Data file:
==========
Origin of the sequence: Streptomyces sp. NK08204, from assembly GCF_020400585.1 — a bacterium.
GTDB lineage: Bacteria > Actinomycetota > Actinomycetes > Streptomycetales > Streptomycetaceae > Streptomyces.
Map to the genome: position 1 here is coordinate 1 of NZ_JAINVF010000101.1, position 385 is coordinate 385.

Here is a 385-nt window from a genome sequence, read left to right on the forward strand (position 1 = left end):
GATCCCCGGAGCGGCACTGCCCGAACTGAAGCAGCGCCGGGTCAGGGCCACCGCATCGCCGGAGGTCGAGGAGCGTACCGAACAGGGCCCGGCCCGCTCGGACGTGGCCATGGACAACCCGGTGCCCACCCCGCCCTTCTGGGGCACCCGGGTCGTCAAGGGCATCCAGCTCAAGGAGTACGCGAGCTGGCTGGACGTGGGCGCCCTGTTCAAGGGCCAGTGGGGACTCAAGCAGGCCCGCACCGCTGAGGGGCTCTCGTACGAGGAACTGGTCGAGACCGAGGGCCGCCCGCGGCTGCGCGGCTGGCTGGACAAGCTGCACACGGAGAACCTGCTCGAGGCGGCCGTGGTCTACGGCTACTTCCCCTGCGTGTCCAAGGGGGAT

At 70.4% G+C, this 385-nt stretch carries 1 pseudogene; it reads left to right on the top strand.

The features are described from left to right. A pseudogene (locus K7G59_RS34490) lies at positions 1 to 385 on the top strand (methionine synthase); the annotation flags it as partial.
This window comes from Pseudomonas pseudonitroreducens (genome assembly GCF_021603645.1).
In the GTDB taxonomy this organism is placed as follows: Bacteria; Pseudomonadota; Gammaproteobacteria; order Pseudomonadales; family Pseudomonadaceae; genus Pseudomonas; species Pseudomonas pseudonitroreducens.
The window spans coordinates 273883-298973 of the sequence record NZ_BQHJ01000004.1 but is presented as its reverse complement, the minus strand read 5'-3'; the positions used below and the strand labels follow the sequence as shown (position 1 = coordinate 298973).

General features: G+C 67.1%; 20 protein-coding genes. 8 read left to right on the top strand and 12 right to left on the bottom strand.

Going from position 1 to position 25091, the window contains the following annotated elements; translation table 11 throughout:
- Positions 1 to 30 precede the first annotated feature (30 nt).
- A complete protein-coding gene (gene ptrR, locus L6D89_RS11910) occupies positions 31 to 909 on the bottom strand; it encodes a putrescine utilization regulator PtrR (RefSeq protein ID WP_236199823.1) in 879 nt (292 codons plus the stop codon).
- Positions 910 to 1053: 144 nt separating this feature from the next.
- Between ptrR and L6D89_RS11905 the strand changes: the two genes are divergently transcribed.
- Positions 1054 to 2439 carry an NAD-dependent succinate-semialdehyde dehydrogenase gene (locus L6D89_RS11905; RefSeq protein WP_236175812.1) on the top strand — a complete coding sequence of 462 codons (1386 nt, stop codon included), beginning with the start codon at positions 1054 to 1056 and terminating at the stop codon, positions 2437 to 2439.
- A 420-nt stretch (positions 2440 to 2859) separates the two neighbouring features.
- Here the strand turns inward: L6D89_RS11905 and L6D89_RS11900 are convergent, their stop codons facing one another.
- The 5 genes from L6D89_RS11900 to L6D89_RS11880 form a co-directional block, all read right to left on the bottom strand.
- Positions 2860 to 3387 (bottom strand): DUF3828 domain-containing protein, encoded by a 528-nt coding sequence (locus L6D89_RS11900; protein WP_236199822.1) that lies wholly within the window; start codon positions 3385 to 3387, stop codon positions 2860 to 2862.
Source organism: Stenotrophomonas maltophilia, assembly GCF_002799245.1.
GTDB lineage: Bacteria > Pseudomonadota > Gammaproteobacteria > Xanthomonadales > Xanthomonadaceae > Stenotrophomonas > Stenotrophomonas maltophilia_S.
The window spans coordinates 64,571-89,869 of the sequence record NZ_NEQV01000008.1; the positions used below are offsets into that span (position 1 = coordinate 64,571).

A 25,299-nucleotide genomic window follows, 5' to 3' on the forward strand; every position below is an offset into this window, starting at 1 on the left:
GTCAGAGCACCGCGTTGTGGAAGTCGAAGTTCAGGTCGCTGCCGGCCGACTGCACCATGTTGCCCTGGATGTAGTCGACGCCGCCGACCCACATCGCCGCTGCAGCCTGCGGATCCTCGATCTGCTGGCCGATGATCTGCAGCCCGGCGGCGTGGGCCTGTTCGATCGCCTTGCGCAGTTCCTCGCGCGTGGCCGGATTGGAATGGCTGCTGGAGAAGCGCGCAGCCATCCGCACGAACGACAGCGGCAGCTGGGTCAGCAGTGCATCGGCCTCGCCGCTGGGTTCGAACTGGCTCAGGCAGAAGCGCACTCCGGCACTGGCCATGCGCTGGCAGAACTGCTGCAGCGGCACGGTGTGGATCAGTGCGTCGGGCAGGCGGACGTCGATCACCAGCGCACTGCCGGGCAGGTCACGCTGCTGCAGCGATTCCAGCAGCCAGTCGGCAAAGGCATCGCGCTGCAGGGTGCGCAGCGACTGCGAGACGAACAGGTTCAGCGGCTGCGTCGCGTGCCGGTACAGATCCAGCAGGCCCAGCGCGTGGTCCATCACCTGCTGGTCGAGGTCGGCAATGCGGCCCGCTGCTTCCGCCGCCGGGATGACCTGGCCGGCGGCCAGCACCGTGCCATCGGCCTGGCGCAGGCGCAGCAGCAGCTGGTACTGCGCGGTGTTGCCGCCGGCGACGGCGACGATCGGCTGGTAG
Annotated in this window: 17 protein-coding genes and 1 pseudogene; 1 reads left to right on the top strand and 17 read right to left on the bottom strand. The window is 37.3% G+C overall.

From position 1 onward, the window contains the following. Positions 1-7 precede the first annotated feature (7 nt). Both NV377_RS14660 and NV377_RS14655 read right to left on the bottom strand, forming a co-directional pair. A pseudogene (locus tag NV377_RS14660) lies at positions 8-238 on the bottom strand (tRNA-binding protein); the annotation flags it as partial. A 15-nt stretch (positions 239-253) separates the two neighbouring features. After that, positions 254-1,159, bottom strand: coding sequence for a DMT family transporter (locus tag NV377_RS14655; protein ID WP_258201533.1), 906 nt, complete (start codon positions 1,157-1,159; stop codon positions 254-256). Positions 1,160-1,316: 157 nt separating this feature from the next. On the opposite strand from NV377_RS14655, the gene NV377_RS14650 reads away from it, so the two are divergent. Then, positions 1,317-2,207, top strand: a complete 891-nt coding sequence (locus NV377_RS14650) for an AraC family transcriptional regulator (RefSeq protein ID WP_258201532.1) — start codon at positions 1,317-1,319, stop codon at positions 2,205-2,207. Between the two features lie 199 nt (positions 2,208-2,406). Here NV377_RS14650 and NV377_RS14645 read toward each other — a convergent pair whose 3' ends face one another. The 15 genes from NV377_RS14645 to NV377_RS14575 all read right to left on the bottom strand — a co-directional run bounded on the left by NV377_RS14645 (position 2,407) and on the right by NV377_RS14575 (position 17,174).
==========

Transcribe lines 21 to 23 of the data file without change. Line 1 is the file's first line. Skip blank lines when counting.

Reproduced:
- Positions 2860 to 3387 (bottom strand): DUF3828 domain-containing protein, encoded by a 528-nt coding sequence (locus L6D89_RS11900; protein WP_236199822.1) that lies wholly within the window; start codon positions 3385 to 3387, stop codon positions 2860 to 2862.
Source organism: Stenotrophomonas maltophilia, assembly GCF_002799245.1.
GTDB lineage: Bacteria > Pseudomonadota > Gammaproteobacteria > Xanthomonadales > Xanthomonadaceae > Stenotrophomonas > Stenotrophomonas maltophilia_S.